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We have underground tanks for water storage, but they are affected by algae and small water insects. I want to protect the water from these. The water is for general life use, except drinking, like washing clothes gardening etc.

Are there some sustainable ways to get rid of the algae and insects?

  • Can you clarify which other uses? Watering the garden? Washing clothes? Toilet? – Nate Aug 3 '13 at 3:53
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    Inner temperature is very important - do you know it? In what climate are you? What's the depth where the tanks are located? Is there any chance of light shedding inside? – Peter Ivan Aug 23 '13 at 6:45
  • @PeterIvan this tank is underground not possible to shed sun light and here temprature is near about 25' to 35' .. – Yadav Chetan Sep 5 '13 at 7:29
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    If the temperature is above 25°C, then you are in a serious risk of growing legionella. The water is not used for drinking, but still it's very different from a mild-climate-located tank whose temperature wouldn't rise above 15°C throughout the year. My primary concern in your situation would be protecting people from harm (sustainability shouldn't cease life) by some water treatment. The secondary aim would be doing it in a sustainable way. – Peter Ivan Sep 5 '13 at 11:06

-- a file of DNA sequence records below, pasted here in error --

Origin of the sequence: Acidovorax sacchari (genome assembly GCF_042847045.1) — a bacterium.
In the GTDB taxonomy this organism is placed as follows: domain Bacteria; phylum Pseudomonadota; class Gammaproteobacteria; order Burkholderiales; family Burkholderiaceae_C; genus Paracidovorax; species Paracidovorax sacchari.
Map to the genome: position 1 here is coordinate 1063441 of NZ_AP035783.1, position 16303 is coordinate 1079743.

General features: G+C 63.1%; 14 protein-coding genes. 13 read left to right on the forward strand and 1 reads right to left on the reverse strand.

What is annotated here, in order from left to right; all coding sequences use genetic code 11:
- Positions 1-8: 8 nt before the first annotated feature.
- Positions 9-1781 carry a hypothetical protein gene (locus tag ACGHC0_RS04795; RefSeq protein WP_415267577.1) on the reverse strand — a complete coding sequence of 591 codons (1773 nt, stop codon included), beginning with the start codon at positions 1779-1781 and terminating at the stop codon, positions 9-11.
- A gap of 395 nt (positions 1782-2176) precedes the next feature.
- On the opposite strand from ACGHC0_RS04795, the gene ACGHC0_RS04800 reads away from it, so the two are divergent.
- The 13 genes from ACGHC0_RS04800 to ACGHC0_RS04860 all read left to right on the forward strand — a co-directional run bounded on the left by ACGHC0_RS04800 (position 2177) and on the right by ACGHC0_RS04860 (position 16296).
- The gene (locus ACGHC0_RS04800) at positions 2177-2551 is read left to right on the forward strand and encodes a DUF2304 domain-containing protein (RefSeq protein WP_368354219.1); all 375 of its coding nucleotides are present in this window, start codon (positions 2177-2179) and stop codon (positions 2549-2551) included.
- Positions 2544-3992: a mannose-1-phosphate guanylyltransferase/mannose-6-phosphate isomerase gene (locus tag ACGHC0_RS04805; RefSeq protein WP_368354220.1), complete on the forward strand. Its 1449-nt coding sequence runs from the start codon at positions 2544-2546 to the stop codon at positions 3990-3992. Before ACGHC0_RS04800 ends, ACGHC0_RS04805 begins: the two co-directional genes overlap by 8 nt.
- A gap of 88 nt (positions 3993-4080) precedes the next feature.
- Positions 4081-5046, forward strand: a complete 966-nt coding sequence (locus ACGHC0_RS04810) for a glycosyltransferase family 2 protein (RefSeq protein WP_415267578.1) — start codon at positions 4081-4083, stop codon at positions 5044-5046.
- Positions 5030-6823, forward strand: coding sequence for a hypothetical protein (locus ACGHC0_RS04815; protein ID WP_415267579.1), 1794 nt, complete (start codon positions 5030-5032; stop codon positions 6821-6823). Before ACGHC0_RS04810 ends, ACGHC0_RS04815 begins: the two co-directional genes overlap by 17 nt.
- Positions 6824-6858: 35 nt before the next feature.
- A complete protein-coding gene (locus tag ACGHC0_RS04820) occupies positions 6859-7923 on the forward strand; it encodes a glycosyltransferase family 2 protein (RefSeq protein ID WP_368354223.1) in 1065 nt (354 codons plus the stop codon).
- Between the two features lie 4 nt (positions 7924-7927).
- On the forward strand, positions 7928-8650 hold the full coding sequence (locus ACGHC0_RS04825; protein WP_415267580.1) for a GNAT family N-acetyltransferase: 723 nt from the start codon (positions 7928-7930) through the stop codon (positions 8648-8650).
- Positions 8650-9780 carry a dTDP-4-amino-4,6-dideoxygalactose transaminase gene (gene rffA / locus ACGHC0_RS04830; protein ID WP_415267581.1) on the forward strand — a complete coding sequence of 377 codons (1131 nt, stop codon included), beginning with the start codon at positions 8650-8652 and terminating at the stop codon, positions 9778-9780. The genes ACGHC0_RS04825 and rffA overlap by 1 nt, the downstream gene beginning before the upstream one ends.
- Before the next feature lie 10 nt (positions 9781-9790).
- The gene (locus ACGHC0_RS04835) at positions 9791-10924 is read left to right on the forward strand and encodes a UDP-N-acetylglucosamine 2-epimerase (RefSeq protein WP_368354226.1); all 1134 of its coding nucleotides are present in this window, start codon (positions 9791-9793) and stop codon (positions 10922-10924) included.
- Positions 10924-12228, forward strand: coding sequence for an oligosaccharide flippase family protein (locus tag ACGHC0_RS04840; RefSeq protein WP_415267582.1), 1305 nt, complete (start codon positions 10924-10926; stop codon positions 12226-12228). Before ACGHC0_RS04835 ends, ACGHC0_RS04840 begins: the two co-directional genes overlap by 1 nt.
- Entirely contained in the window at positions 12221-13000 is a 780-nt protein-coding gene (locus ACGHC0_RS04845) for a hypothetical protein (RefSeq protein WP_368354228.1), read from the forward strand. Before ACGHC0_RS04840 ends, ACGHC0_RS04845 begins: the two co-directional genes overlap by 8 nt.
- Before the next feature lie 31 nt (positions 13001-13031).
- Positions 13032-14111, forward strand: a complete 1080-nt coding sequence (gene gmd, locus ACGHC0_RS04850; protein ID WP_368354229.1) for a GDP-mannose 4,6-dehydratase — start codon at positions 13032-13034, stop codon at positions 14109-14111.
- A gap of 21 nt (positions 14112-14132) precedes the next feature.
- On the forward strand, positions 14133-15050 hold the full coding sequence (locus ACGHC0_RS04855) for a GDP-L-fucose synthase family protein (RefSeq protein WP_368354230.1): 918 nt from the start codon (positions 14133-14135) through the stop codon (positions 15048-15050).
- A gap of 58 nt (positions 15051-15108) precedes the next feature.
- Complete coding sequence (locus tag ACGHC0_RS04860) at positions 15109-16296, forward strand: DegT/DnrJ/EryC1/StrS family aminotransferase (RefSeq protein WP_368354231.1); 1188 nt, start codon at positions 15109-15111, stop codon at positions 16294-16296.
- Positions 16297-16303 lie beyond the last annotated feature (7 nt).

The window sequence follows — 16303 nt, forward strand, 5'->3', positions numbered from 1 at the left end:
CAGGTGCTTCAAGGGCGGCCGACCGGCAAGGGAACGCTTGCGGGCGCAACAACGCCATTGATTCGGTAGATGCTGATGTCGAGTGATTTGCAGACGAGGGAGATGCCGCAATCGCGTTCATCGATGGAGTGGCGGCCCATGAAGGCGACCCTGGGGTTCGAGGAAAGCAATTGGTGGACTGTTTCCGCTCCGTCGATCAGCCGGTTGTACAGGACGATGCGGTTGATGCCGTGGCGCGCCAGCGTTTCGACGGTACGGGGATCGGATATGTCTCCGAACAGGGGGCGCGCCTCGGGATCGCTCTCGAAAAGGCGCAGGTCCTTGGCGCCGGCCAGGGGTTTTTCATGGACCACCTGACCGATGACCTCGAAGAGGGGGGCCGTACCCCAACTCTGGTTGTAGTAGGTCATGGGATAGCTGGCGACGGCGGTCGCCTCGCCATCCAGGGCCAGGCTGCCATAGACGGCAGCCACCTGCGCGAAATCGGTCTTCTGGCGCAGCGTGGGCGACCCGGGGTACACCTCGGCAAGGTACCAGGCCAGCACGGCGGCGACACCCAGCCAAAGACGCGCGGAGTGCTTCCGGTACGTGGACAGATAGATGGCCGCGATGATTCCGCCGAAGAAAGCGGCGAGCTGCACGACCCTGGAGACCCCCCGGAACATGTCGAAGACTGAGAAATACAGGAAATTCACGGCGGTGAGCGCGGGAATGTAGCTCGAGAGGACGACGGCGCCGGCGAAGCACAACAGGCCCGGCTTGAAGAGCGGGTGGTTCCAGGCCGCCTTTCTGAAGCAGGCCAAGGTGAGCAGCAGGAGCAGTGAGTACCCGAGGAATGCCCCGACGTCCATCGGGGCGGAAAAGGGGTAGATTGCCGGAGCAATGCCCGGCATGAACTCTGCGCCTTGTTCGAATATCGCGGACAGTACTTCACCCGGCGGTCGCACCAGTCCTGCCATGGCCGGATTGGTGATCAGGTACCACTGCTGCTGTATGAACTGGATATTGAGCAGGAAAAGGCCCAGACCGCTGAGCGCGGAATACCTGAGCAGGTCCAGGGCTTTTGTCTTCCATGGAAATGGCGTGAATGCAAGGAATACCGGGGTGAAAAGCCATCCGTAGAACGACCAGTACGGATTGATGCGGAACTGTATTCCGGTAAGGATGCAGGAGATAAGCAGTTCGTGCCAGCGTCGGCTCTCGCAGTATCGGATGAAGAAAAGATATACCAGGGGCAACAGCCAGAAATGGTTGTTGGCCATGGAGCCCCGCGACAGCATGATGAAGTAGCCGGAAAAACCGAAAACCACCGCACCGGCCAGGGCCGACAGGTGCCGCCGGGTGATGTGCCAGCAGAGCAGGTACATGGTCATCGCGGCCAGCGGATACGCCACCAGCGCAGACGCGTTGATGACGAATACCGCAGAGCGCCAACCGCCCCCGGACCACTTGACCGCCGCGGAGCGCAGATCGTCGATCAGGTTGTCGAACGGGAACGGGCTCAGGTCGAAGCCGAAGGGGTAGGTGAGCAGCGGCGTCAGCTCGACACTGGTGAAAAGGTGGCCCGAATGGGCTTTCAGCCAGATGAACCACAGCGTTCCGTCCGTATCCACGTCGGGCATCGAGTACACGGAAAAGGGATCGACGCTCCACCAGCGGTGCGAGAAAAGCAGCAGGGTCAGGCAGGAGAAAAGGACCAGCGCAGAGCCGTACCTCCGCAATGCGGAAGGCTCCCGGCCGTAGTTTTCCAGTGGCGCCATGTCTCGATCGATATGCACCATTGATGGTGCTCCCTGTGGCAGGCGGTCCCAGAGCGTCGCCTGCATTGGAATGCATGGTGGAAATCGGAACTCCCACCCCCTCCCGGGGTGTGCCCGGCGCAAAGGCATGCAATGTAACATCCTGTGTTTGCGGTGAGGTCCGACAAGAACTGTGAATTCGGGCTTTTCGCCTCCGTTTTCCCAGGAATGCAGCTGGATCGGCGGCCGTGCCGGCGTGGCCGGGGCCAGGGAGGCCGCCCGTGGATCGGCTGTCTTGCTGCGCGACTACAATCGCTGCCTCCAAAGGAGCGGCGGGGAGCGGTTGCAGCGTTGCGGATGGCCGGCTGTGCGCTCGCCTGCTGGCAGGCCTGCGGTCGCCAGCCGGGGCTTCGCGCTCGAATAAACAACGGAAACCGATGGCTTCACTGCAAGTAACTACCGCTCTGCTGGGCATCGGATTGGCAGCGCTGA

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    Yadav, if you answer a question in comments, please also edit that into your question. It should contain all relevant information; comments can disappear. – Jan Doggen Aug 27 '17 at 19:07
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We have a community well that stores its water in underground tanks. Every three years, we empty the tanks and clean the algae out. Also, we add a tiny amount of chlorine to the water through an automated system to help kill any dangerous bacteria. Tiny trace amounts.

But if you aren't drinking this water, do the bugs and algae really matter?

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    Even if you were drinking this water bugs and algae would probably be lower on the list of concerns. I imagine the water that comes through the municipal pipes is probably in worse shape. Why not add a series of filters in line to where the water comes into the house. A prefilter for the large stuff, a finer filter for the small stuff then a UV filter to kill anything that might have gotten through those? This way you can clean out the tank every few years without worrying too much about what's going on in there in the meantime. – hortstu Jan 13 '14 at 5:25

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